REVIEW: this mob. at West Space
At Home: On the artist in residence
“Eat my decolonisation!” reads a speech bubble from a painted rendition of the universally recognised cultural icon, SpongeBob SquarePants, on the wall of West Space’s east gallery. Discreetly perched on the wall underneath one of the gallery windows, this work is, unironically, the most telling of the time in which this mob, an Aboriginal and Torres Strait Islander-inclusive artist collective, took residency in the gallery.
Capping off West Space’s short 2019 season before relocating to their new site at Collingwood Arts Precinct, the artist-run space gave the collective free reign within the space over a period of six weeks from July to August. Following these conditions, the gallery was only open to the public at the behest of the collective, where they hosted weekly workshop events in art-making, and CDJ engineering. It is important to note, however, that this residency did not have a public outcome in the form of an exhibition; traditionally the case with artist residencies. The closest to an outcome being a party held in the gallery, where the collective invited Indigenous artists to perform and DJ at the event with the aim to celebrate Aboriginality.
No such residency had been done in Melbourne, let alone West Space, raising eyebrows, and rightly so, considering the history of Indigenous exclusion Australian institutions have seen in their programming practices. To what degree does an institutional entity playing host hold merit in its programming; how must institutions today navigate good intention whilst being mindful of performative activism? Furthermore, at what capacity has the residency spoken to the politics beyond the gallery?
Alongside the mentioned absorbent and nonchalant character; a slew of other wall painting works, highly reminiscent of the iconoclastic visual language found in present-day activism. Recognisable statements such as, “Always was, always will be, Aboriginal land,” “White Australia has a Blak history,” “You are on sacred Aboriginal land,” to name a few, line the gallery’s east space; a result of the workshops ran throughout the course of the residency. In the west gallery, closest to the entrance, studio spaces for the collective, where artists Kate ten Buuren, Kaydee Kyle-Taylor, Kalyani Mumtaz, and Laila Thaker worked on producing works for their personal practice.
Given the lack of pressure for a public outcome, it is evident that West Space underwent a re-negotiation of its structural governance over the space. As an institution, they effectively relinquished their power in programming this residency and allowed the collective to simply do whatever they wanted, at their convenience, assisting them whenever needed. Almost ironically reverting ownership of the artist-run initiative, back to the artist. Perhaps it is this lack of tension between the two entities that produced a lacklustre wider social critique on current structures curating the inclusion of Indigenous artists in the Australian contemporary art landscape.
In their mission statement, this mob’s primary goals are to provide facilitated spaces and events that aim to build strength between Aboriginal and Torres Strait Islander peoples, celebrate blakness, and destroy imposed boundaries that try to inhibit our creativity and culture. It is unknown whether this residency was imposed on West Space by the collective; and whether they applied or were approached by the gallery remains unclear. In order to enact their mission statement, it is important that West Space as hosts were reciprocative of the collective’s values in their intentions behind programming this residency. This questioning becoming even more pertinent with the gallery not applying any pressure on the collective to exhibit a public outcome: the collective’s mere presence at West Space being a testament to their mission statement being realised.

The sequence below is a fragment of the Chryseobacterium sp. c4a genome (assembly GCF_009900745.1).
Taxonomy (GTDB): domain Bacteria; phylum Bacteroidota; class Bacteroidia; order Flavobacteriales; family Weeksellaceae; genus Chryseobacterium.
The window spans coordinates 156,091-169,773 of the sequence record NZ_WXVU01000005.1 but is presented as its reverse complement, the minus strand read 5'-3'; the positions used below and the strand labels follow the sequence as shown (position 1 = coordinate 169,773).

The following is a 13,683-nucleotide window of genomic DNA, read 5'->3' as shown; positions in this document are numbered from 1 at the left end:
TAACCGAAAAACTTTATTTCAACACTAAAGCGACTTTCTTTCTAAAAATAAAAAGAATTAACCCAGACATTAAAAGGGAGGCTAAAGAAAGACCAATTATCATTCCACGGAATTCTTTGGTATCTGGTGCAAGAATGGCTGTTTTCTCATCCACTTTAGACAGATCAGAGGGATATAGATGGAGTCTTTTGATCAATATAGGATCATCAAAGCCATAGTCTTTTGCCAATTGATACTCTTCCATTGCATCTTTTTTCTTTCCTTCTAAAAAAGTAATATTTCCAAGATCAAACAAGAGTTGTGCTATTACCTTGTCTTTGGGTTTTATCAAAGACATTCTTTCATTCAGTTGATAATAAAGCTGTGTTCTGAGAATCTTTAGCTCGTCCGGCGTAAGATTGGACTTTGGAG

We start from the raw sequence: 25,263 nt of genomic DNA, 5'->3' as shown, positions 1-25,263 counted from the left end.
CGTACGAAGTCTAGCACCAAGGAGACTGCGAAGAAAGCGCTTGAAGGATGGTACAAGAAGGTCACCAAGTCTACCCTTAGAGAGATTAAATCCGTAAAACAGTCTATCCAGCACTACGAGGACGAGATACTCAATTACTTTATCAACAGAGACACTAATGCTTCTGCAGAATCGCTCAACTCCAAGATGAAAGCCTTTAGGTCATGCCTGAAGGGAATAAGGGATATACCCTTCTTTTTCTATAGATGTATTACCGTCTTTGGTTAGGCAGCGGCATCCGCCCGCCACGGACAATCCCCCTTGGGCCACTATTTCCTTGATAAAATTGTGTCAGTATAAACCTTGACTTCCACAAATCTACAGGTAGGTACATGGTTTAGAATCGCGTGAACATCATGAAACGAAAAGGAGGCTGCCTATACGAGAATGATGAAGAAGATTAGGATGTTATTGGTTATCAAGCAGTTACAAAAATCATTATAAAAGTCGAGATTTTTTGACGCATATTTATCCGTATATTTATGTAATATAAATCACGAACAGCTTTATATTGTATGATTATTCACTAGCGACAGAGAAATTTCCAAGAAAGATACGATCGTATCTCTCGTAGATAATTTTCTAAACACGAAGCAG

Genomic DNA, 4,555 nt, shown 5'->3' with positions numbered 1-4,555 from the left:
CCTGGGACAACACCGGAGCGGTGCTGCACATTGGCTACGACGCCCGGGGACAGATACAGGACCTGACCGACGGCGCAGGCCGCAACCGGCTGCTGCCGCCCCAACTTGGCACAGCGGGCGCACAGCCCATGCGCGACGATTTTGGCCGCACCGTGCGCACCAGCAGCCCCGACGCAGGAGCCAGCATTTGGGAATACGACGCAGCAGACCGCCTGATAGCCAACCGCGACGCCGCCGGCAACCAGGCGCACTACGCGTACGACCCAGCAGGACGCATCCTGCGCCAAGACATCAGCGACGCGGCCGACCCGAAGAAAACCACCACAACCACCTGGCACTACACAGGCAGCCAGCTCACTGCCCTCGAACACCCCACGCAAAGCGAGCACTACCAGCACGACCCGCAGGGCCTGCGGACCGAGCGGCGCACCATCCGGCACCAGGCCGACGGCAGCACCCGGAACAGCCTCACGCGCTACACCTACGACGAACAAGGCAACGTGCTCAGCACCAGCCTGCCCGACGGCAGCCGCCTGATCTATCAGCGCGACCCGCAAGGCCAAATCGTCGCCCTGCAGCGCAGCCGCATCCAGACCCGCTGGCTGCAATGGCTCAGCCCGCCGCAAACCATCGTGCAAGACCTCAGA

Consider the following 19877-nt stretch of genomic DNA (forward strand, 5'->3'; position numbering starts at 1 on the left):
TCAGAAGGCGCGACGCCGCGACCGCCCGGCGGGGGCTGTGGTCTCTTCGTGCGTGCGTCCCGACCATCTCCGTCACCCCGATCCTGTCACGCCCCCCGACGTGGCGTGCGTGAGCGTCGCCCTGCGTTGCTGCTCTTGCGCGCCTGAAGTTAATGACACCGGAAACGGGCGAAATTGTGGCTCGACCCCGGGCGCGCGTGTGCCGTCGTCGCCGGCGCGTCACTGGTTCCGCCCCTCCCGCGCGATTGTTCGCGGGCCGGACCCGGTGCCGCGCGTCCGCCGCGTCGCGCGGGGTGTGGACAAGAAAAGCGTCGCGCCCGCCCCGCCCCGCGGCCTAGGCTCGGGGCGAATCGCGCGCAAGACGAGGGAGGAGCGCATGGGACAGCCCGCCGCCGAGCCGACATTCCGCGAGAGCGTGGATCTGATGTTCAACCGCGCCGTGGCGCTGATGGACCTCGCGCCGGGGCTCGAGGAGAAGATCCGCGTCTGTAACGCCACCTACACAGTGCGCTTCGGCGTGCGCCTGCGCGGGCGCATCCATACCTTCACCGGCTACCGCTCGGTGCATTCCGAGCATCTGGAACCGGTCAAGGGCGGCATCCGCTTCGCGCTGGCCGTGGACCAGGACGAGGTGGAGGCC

This line of questioning primarily lies within the negotiation of power and its consequences, or lack thereof, in the socio-political realm. Julian Myers-Szupinska writes, in his essay “The Exhibition as Apparatus,” that the artist, as a generational collective creates work that establishes its audience in the scope of the public, and that the exhibition mediates the two facets. Essentially, the exhibition facilitates an understanding of oneself in a collective consciousness, and the lack of a public outcome with the residency at West Space adamantly resists allocating the intellectual labour of performing such a task on Indigenous artists.
Perhaps the strongest evidence attesting to the reciprocity, is their collaboration with Blindside ARI, Opportunities for Artists running concurrently with the residency. At Blindside, projected onto a small television, was a live feed from a camera at West Space, activated only when movement was detected by the device. Organised by Kate ten Buuren, a core member of this mob collective, the works at Blindside present a unique approach to collaboration: working with New Agency collective helmed by Steven Rhall. Rhall’s work primarily being the technological application of said camera feeds creating the cross-institutional dialogue and critiquing the frameworks of inclusion.